The Star Wars Holiday Special and the Banality of Evil

The Star Wars Holiday Special and the Banality of Evil December 31, 2015
TV Guide ad for the special. Via StarWarsHolidaySpecial.com, fair use
TV Guide ad for the special. Via StarWarsHolidaySpecial.com, fair use

The Star Wars holiday special aired only once, in 1978. It is widely — and justifiably — known as ridiculously bad. After an introductory scene of Han Solo and Chewbacca piloting the Millennium Falcon and Han promising to have Chewie home for the Wookie celebration of “Life Day”, we cut to Chewie’s family for ten or fifteen minutes of Wookies grunting at each other unintelligibly. And it mostly doesn’t get better from there, with the Wookie grunting as the frame story around musical and comedy bits and short scenes with the actual Star Wars cast — some of whom are rumored to have been on serious drugs for the filming. (It was the 70s…) The high point is the cartoon that introduces Boba Fett, which isn’t bad.

Even for the badfilm connoisseur, sitting down deliberately to watch the whole thing would probably be too much. But with the recent Star Wars hype it struck me that it wouldn’t be too terrible to have on in the background on Christmas Eve while wrapping presents.

And so I was reminded that apart from the Wookie grunting and the musical and comedy bits bizarrely shoehorned in, we get a glimpse of everyday life in the Empire, the banality of evil behind the oppression citizens face. And it has some disturbing resonances with life in America today.

In Star Wars we see the Death Star blow up the planet Alderaan; but it’s an atrocity too big to really register, it’s just a special effect. And within the Star Wars universe such an act of mass destruction would probably find its defenders just as the nuclear massacres in Hiroshima and Nagasaki find theirs.

We see the charred corpses of Luke’s Uncle Owen and Aunt Beru, but it’s a fait accompli; the stormtroopers are long gone by the time Luke get back to the farm. Apologists for authoritarian tactics might claim Owen and Beru were armed — they might even claim they deliberately burned themselves up in a siege.

Similarly it’s implied that Princess Leia is subject to some sort of torture during her captivity on the Death Star, but it happens off-screen. And “enhanced interrogation” is an accepted practice these days — no one has even been charged over the US’s use of waterboarding.

Oppressive policing in the Empire. Via StarWarsHolidaySpecial.com, fair use
Oppressive policing in the Empire. Via StarWarsHolidaySpecial.com, fair use

But in the Holiday Special we see stormtroopers ransacking Chewbacca’s family’s home, throwing items off shelves to the floor and tearing apart a kid’s stuffed toy in apparent glee. It’s a scene that in the 1970s was meant to show the evil of the Empire, but to anyone who’s studied the militarization of American policing over the past few decades it looks like a kinder and gentler version of how police routinely act today — trashing the homes of citizens, not to actually catch criminals but to demonstrate the power of the state and keep the people properly cowed.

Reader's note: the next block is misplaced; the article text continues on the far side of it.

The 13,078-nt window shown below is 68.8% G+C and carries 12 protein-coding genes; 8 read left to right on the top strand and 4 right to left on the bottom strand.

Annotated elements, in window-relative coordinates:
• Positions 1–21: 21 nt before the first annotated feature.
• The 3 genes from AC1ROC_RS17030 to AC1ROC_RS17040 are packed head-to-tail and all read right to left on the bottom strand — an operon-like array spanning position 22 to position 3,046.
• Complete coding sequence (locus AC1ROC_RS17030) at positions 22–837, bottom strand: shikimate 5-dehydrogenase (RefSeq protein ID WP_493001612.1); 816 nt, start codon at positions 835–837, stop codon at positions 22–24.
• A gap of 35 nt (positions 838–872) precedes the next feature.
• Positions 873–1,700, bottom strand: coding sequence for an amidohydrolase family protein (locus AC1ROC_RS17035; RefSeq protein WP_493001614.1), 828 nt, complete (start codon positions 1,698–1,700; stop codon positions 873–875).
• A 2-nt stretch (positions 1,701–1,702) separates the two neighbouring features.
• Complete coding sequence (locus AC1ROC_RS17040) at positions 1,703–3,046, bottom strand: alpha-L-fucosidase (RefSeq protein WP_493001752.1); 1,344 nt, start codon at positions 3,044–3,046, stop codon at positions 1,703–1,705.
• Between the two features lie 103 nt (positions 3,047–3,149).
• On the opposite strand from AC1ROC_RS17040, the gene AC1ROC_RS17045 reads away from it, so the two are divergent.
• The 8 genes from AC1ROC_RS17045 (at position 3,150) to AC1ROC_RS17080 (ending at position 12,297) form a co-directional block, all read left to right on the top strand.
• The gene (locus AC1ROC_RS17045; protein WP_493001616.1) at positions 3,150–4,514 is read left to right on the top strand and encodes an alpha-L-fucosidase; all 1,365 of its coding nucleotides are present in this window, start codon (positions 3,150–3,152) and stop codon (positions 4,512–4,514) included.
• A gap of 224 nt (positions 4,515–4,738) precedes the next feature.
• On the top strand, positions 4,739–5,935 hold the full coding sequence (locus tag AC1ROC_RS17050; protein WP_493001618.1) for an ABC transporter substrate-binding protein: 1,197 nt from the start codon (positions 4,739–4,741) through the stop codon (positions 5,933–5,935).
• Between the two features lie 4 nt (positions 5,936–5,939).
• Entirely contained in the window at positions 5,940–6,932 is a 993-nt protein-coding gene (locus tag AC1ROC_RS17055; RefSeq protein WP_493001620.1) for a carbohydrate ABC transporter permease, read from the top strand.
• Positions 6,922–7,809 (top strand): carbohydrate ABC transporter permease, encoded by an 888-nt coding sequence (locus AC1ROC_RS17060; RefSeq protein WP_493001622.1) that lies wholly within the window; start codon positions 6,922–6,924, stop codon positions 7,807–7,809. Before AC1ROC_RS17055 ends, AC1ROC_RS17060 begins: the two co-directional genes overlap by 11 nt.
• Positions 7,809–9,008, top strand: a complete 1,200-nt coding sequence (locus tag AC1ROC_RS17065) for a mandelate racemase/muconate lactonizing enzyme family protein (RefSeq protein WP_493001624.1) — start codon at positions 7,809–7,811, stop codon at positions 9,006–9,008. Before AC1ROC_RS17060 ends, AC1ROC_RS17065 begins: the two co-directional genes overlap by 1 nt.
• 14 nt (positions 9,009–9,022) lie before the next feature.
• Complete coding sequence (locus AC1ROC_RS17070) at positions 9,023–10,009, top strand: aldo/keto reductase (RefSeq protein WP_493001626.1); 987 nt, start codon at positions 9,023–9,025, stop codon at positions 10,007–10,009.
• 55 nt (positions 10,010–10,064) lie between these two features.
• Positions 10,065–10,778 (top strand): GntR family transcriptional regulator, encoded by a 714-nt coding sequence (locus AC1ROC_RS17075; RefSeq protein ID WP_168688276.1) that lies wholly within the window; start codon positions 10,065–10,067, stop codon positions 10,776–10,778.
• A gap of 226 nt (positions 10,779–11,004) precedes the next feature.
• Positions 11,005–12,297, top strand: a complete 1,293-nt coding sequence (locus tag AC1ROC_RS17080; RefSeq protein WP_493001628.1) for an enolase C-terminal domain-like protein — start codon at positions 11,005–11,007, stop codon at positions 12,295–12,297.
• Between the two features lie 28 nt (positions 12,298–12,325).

And another scene has the Empire announce a curfew and shut down a Tatooine nightclub. It’s a scene that will hit all too close to home to those affected earlier this year by the illegal Baltimore curfew, especially those in the restaurant, bar, club, and theater businesses who lost a week’s wages while the Empire tightened its grip.

“Due to increased activity among subversive forces, we are placing a curfew on the entire Tatooine system effective immediately. All inhabitants will return to their homes at once. This order will remain in effect until further notice.” — Imperial Officer, Star Wars Holiday Special

“The Mayor finds that a public emergency has been created as a result of rioting within the City of Baltimore, creating a serious and substantial menace to the public peace, safety, health and welfare of the Citizens of Baltimore….Beginning at 10 p.m. on April 28, 2015, this General Curfew takes effect. These Curfews remain in effect until May 4, 2015 unless rescinded or extended by Order of the Mayor….(i) no person located within the City of Baltimore may be in a public place during the Curfew Period, whether in a vehicle or on foot; (ii) no person within the City of Baltimore may engage in a march, parade, assembly or demonstration on a public place, whether during the Curfew Period or during Other Hours unless the event has a previously issued permit…” — City of Baltimore Emergency Curfew announced by Mayor Stephanie Rawlings-Blake, April 28, 2005

Over the past few months several commentators — some overtly satirical, others of more ambiguous tone – have suggested parallels between the Jedi and jihadists. As the Jedi were agents of a Republic and never forced their mystical/religious practices on anyone, that’s a heck of a stretch.

But what makes the parallel seem credible is that in many ways, in its authoritarian domestic policies and its brutal and domineering foreign policies, the United States has become the Empire.

“Fear will keep the local systems in line. Fear of this battlestation.” — Grand Moff Tarkin, Star Wars: A New Hope

“What we want to do is to create in the minds of the Iraqi leadership, and their soldiers, this Shock and Awe, so they are intimidated, made to feel so impotent, so helpless, that they have no choice but to do what we want them to do, so the smartest thing is to say, ‘This is hopeless. We quit.’ ” — Harlan K. Ullman, principal architect of the “Shock and Awe” or “Rapid Dominance” strategy employed by the US in its 2003 attack on Iraq. (Quoted in Air Force Magazine, November 2003


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